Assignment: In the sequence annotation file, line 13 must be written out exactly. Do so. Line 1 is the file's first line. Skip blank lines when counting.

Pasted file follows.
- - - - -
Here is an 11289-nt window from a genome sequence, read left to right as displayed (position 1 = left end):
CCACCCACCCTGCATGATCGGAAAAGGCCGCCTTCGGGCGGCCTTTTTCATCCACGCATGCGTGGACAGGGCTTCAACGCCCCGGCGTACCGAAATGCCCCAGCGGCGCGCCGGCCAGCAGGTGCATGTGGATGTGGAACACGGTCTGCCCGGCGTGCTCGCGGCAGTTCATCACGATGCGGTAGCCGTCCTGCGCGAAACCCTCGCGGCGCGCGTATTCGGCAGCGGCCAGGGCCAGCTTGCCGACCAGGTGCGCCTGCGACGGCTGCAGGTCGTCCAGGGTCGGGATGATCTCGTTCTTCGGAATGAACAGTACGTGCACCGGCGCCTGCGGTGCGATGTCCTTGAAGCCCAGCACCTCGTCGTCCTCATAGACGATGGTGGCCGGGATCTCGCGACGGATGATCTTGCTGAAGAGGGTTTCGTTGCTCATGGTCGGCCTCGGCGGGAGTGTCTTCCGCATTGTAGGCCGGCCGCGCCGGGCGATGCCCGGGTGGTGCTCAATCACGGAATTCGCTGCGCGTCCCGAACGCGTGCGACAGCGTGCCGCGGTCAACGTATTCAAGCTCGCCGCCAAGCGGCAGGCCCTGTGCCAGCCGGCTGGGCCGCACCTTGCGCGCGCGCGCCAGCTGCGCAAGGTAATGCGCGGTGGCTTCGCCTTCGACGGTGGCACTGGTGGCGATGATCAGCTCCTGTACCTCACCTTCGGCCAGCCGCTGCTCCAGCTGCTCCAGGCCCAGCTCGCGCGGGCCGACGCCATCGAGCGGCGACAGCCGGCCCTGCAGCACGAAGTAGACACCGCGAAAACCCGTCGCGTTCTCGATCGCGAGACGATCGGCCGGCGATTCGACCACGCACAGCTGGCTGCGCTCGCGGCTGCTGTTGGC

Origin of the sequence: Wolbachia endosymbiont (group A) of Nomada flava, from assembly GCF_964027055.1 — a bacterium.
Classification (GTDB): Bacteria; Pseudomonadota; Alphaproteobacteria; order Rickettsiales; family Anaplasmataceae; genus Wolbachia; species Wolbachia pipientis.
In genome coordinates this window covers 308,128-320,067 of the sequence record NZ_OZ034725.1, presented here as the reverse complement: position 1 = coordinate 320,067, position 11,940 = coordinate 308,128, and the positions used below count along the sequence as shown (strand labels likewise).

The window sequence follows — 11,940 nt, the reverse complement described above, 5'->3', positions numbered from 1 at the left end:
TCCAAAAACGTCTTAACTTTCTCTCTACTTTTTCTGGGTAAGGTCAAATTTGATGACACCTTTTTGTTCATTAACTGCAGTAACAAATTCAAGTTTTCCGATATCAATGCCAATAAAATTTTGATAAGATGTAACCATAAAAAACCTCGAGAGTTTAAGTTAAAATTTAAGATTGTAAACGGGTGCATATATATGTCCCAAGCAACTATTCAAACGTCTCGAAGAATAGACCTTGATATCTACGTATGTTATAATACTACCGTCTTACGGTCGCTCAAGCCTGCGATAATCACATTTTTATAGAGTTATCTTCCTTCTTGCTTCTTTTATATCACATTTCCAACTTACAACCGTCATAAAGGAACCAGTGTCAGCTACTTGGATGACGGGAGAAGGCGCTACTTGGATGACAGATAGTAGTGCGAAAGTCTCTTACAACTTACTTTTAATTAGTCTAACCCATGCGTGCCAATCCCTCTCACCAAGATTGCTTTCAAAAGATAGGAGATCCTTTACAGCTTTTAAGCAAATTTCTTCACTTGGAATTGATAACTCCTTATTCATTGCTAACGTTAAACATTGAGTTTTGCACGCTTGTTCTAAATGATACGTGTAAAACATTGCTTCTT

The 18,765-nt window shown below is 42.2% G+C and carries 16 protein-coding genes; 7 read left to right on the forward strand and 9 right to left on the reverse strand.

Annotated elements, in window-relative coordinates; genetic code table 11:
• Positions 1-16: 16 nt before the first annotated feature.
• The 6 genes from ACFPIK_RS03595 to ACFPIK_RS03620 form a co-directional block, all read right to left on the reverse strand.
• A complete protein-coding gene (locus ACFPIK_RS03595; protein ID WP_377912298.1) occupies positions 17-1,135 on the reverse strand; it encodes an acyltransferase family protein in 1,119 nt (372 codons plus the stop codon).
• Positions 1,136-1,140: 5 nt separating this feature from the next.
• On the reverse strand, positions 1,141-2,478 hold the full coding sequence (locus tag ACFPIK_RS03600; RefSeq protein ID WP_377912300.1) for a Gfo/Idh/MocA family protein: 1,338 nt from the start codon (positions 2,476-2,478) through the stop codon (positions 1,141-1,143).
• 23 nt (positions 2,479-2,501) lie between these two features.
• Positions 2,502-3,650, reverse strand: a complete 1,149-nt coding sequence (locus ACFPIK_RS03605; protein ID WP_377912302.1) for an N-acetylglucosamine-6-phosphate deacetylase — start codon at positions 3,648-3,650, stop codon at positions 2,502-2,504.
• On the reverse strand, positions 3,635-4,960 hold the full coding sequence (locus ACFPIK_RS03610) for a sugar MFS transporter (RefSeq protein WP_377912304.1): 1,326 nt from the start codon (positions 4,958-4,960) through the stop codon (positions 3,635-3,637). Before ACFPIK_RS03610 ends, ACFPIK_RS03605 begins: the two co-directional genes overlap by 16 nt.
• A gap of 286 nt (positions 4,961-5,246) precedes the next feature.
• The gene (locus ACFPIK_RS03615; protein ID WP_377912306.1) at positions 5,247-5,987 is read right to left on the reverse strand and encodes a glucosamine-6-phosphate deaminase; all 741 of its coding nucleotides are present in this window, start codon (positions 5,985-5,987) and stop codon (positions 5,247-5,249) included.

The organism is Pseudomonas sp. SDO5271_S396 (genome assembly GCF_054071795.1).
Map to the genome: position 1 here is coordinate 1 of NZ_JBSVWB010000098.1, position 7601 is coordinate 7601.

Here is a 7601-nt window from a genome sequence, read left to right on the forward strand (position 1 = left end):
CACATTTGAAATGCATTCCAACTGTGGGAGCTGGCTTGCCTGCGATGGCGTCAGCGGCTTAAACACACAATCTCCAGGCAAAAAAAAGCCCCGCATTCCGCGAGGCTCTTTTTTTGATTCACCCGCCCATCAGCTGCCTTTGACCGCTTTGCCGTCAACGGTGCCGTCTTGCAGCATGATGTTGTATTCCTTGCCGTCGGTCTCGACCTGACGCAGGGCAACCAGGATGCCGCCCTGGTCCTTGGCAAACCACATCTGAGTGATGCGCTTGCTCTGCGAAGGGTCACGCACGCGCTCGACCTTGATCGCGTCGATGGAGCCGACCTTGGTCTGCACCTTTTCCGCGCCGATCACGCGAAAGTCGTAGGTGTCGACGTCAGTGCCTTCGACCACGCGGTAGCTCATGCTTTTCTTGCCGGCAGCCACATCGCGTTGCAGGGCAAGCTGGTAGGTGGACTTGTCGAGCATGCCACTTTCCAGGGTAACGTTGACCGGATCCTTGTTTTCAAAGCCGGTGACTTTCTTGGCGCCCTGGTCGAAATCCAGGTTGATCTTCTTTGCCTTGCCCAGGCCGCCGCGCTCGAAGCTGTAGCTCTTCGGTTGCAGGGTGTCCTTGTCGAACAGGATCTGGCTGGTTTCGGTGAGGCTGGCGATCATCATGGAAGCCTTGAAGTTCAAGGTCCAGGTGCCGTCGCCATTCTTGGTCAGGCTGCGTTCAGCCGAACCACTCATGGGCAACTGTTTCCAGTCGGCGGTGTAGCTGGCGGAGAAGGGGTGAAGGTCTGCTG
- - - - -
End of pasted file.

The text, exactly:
• Positions 1,136-1,140: 5 nt separating this feature from the next.